This study was performed in collaboration with the group of Helga Sanner at the Department of Rheumatology at OUS, Rikshospitalet.
Juvenile dermatomyositis (JDM) is a rare chronic low-grade inflammatory disease. The main target of the inflammatory response are muscles and skin, although, other organ systems may also be affected. The group have previously shown that after long-term disease, JDM patients have pulmonary impairment and subclinical cardiac dysfunction. We have also found that patients have more abdominal fat accumulation compared with controls. Abdominal fat accumulation releases pro-inflammatory substances called adipokines, which can negatively affect cardiac health. However, adiponectin and apelin-12 are exceptions to this. Increasing levels of adiponectin and apelin-12 have a positive impact on inflammatory conditions, including cardiac diseases.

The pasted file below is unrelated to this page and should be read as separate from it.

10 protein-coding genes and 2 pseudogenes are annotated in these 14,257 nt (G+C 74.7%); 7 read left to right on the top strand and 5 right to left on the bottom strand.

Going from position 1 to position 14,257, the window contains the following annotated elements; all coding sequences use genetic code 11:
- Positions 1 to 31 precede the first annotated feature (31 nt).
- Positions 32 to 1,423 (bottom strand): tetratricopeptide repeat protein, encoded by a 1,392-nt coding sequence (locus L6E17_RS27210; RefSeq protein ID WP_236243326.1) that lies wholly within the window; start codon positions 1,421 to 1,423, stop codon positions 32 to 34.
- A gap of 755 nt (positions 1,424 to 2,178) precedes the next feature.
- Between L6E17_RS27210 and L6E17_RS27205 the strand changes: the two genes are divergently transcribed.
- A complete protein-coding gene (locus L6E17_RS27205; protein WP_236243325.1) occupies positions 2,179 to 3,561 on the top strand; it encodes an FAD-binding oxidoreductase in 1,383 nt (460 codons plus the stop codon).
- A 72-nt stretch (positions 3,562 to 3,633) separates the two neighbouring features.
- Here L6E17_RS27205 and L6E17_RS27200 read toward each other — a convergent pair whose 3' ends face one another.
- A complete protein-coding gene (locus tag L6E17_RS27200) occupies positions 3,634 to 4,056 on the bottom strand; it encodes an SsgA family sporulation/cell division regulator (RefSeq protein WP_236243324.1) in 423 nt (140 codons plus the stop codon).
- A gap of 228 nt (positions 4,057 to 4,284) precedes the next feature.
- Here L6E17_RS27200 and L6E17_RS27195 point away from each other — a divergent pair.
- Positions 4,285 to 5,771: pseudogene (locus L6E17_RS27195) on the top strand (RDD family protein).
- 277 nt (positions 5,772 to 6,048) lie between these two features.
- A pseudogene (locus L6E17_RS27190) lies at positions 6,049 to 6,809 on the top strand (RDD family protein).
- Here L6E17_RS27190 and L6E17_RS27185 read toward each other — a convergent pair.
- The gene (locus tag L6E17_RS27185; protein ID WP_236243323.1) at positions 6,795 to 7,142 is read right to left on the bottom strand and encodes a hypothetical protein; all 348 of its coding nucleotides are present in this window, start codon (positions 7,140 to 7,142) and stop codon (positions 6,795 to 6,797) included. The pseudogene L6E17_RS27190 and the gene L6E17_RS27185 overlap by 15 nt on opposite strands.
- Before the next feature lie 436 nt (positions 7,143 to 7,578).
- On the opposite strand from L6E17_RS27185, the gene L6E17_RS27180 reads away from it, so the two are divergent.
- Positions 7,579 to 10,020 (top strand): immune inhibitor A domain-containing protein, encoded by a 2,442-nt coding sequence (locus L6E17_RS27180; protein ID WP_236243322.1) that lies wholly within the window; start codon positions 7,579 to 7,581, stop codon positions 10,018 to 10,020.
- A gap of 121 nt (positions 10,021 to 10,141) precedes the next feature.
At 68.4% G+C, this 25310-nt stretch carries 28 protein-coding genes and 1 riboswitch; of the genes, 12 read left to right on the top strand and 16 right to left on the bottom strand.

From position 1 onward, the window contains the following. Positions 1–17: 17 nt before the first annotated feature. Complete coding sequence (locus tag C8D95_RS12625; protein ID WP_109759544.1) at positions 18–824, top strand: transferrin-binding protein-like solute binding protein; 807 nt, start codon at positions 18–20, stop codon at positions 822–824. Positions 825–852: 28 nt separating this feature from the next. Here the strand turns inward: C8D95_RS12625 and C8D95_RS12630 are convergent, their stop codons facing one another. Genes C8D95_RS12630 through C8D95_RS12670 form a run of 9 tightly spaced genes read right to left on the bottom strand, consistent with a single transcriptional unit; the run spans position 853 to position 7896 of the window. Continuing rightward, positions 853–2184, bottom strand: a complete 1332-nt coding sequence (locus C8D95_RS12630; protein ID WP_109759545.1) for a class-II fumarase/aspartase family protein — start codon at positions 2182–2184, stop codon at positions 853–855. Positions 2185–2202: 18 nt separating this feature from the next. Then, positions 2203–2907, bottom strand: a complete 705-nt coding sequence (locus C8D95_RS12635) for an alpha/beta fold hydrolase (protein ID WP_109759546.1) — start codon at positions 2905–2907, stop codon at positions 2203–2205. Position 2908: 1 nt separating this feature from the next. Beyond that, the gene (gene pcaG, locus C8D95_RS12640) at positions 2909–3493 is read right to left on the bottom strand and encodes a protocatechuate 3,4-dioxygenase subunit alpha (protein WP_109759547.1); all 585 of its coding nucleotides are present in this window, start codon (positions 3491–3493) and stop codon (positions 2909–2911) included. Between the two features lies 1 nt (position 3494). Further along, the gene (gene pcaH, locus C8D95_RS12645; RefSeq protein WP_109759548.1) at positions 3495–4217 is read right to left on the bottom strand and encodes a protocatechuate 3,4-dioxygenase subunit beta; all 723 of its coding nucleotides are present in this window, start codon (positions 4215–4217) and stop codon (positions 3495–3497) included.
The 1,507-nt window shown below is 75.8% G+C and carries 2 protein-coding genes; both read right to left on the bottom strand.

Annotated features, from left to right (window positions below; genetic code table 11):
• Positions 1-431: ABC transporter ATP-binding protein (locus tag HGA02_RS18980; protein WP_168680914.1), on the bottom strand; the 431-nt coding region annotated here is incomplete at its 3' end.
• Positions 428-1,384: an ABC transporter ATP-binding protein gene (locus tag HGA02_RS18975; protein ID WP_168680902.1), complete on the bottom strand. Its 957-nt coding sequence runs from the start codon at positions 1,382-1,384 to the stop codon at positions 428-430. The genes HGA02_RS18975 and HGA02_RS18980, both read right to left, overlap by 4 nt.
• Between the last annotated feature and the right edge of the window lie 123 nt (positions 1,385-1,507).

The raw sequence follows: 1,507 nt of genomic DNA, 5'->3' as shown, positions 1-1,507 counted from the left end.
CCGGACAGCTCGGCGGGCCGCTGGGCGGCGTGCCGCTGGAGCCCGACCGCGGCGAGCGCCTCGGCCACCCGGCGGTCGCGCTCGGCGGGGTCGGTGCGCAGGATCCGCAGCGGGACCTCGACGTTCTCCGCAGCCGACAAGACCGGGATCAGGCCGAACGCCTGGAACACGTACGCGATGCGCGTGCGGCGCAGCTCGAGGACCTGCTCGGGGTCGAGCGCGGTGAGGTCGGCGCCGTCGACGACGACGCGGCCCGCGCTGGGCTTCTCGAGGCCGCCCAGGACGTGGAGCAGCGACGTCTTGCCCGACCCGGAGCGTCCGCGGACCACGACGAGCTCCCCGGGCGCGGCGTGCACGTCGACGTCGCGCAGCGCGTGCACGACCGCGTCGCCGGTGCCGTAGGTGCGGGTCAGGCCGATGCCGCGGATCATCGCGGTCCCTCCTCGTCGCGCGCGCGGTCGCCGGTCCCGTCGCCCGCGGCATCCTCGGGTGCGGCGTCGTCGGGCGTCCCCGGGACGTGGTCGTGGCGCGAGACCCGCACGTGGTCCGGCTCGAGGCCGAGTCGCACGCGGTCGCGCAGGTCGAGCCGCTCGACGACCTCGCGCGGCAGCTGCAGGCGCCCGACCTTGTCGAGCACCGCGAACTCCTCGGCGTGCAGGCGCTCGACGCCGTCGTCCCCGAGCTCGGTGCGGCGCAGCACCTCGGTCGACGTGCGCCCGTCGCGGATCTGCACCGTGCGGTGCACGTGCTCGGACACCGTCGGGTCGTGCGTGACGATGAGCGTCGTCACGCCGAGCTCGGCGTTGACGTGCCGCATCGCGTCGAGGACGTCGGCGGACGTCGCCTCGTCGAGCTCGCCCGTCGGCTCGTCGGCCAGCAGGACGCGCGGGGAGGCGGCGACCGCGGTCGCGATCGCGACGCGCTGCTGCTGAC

In the present study, we show that the adipokine leptin was higher in JDM patients compared with controls. The adipokines apelin-12 and visfatin were higher in patients who have active disease compared with patients with inactive disease (with less disease symptoms). Further, adiponectin and apelin-12 were positively, and resistin and lipocalin-2 negatively associated with cardiac systolic function, especially in patients with active disease.
These findings provides new knowledge about how adipokines are regulated after long term JDM. The impact from adiponectin, apelin-12, resistin and lipocalin-2 upon cardiac function in JDM may guide future research in understanding disease progression and development of personalized medication.